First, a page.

Giddyap! How the Stirrup Revolutionized Horseback Riding and Helped Build Empires
Seemingly simple, yet oh so significant - the stirrup is an invention that changed the history of the world. The emergence of the stirrup revolutionized the way horses were ridden and consequently re-shaped transportation. In fact, this invention played an important role in some key historical events and empire building.
This simple device consists of a pair of frames or rings attached to the saddle of a horse (or other equine animals) via straps, and served to hold a rider’s feet in place. Although the horse was domesticated more than 5 millennia ago, the stirrup was only invented at a much later point. The emergence of the stirrup revolutionised the way horses were ridden, changed the way wars were fought, and even gave rise to a new empire.
‘Wild horse catchers’ by James Walker. ( Public Domain )
Pre-Stirrup Horse Transport
The horse is widely believed to have been first domesticated on the steppes of Central Asia between the 5th and 4th millennia BC. It has been suggested that the first domesticated horses originally served as food rather than as transport. Soon, however, horses began to be used as a means of transportation. The bridle was then invented, so that the horse could be ‘steered’, as well as the saddle, which enabled the rider to mount the horse more comfortably.
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Mughal style painting of a white horse with a saddle and bridle . ( Public Domain ) The stirrup was created later than these inventions.
Prior to the invention of the stirrup, horseback riding, especially for combat, was a much more difficult task. Alexander the Great’s companion cavalry, for example, rode into battle wielding heavy spears in their hands and kept themselves balanced on their horses by gripping them with their thighs. The ancient Egyptians, on the other hand, found a way round this problem by using chariots. Nevertheless, these war machines were much less agile than riding a horse.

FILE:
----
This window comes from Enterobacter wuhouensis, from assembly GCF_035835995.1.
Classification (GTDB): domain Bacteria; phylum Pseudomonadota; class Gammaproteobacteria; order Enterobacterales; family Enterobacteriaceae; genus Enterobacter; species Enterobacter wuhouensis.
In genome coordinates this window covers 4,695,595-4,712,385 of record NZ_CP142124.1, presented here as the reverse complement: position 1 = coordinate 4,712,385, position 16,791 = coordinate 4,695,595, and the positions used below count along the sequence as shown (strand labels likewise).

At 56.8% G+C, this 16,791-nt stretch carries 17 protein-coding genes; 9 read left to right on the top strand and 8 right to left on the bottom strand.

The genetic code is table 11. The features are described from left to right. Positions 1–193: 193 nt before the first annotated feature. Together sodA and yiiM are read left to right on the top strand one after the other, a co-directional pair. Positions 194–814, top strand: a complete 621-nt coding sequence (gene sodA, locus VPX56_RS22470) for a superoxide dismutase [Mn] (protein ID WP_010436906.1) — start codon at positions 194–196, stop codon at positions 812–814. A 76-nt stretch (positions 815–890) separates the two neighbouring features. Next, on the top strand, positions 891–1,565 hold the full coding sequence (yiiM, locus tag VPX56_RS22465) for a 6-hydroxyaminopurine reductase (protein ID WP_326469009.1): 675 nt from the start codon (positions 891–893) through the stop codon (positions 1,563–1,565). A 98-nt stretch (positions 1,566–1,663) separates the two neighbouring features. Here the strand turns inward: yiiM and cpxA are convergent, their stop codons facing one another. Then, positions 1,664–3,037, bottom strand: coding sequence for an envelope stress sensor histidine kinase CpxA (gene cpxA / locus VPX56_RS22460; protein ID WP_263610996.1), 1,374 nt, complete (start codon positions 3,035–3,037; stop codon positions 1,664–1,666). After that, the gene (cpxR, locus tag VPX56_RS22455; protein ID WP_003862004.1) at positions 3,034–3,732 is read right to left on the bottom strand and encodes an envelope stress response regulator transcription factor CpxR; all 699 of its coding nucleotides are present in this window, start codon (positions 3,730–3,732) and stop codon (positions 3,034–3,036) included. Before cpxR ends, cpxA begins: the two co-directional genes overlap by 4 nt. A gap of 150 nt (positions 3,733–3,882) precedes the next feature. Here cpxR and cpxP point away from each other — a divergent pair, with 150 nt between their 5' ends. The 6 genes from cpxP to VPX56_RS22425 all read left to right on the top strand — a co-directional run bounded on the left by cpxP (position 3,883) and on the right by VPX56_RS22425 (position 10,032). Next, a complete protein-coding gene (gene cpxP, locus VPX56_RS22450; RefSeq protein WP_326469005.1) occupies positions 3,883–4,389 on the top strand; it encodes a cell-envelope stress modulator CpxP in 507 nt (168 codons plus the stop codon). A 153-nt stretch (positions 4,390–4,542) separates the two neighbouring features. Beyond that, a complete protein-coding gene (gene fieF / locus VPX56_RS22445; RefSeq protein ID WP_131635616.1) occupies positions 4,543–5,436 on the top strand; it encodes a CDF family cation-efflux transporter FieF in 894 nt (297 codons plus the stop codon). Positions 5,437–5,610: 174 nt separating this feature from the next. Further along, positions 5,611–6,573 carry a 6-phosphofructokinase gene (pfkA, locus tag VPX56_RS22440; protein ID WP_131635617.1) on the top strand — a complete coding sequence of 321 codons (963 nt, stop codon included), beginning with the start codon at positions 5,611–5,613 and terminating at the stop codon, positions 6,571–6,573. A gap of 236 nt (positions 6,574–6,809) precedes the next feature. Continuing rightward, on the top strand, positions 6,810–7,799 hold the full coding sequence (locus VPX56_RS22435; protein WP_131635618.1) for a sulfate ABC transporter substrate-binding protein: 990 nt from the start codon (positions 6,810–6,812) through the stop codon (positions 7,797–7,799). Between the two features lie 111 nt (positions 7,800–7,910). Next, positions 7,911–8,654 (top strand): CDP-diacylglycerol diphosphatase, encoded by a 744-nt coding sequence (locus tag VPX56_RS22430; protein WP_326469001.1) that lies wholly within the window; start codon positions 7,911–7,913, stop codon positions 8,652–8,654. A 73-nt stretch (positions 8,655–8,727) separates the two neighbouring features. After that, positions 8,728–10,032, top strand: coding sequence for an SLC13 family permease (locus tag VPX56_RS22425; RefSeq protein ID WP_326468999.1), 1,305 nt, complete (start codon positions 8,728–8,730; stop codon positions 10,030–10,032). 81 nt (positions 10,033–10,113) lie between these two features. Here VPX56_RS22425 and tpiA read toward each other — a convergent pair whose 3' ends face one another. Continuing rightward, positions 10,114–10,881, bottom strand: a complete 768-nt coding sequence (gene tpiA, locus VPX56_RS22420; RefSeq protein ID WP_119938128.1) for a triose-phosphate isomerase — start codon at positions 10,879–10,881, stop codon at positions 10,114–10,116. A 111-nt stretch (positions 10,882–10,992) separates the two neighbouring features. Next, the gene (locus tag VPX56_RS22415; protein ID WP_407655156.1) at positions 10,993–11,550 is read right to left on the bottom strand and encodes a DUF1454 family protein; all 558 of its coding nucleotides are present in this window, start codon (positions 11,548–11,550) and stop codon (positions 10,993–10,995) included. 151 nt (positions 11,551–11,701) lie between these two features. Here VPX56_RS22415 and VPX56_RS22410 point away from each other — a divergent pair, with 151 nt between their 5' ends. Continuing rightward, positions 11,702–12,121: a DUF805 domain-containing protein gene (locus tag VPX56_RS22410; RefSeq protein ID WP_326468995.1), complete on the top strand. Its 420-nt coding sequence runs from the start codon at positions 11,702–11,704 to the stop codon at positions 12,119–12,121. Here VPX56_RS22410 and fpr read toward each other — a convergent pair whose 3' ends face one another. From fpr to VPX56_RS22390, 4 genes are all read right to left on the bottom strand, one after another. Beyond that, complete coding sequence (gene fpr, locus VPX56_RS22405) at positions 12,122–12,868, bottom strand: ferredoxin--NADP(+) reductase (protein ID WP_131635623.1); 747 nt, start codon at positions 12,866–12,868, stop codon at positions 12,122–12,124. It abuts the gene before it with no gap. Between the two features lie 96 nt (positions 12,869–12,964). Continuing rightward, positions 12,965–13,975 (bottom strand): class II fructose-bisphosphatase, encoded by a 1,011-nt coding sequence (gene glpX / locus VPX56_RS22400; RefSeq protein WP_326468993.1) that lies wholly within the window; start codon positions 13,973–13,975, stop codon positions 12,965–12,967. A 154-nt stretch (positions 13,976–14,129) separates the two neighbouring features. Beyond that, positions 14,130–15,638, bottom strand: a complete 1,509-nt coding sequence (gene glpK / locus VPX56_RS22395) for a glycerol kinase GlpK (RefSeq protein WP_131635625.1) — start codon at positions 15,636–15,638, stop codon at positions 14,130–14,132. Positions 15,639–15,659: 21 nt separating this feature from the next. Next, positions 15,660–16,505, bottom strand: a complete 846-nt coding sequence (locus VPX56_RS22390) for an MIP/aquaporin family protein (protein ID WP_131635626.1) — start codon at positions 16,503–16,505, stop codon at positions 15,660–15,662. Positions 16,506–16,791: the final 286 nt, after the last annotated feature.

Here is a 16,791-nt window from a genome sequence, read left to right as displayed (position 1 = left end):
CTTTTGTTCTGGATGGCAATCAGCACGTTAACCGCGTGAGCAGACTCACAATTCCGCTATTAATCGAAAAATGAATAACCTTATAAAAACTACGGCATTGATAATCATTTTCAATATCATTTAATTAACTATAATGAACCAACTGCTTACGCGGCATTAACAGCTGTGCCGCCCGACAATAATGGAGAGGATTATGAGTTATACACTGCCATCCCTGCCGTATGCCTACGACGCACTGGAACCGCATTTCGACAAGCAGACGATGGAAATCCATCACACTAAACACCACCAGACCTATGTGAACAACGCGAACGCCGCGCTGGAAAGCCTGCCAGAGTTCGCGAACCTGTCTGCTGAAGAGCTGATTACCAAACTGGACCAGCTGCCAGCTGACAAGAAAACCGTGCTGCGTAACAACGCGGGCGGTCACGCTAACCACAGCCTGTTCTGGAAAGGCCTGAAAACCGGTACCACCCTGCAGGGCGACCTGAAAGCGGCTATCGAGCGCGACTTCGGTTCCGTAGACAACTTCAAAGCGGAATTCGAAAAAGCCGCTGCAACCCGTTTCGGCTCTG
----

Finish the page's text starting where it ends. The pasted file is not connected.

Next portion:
Hyksos chariot painting. Egyptians found a way around the difficulty of staying on a horse by using chariots. ( Public Domain )
Early Representations of Stirrups
The stirrup, on the other hand, was only created around the 3rd century AD. Sculptures from India dating to the 3rd century AD, for example, depict bare-footed horse riders using small stirrups that fit round their big toes.
Example of a clay horse statuette, complete with saddle and stirrups. This example is from the Kofun period (6th century) in the history of the Japanese empire. ( Public Domain )
Another example of an early stirrup comes from an engraving in carnelian from Kushan. In this engraving, a rider is shown using hook-style/platform stirrups, which are L-shaped pieces of wood or horn that served as a kind of foot-rest. Actual stirrups from this early part of this device’s history have not yet been found as they were probably made of material that would not normally survive in the archaeological record.
Kushan divinity Adsho (carnelian seal). British Museum. ( Public Domain ) This is one of the oldest known depictions of stirrups.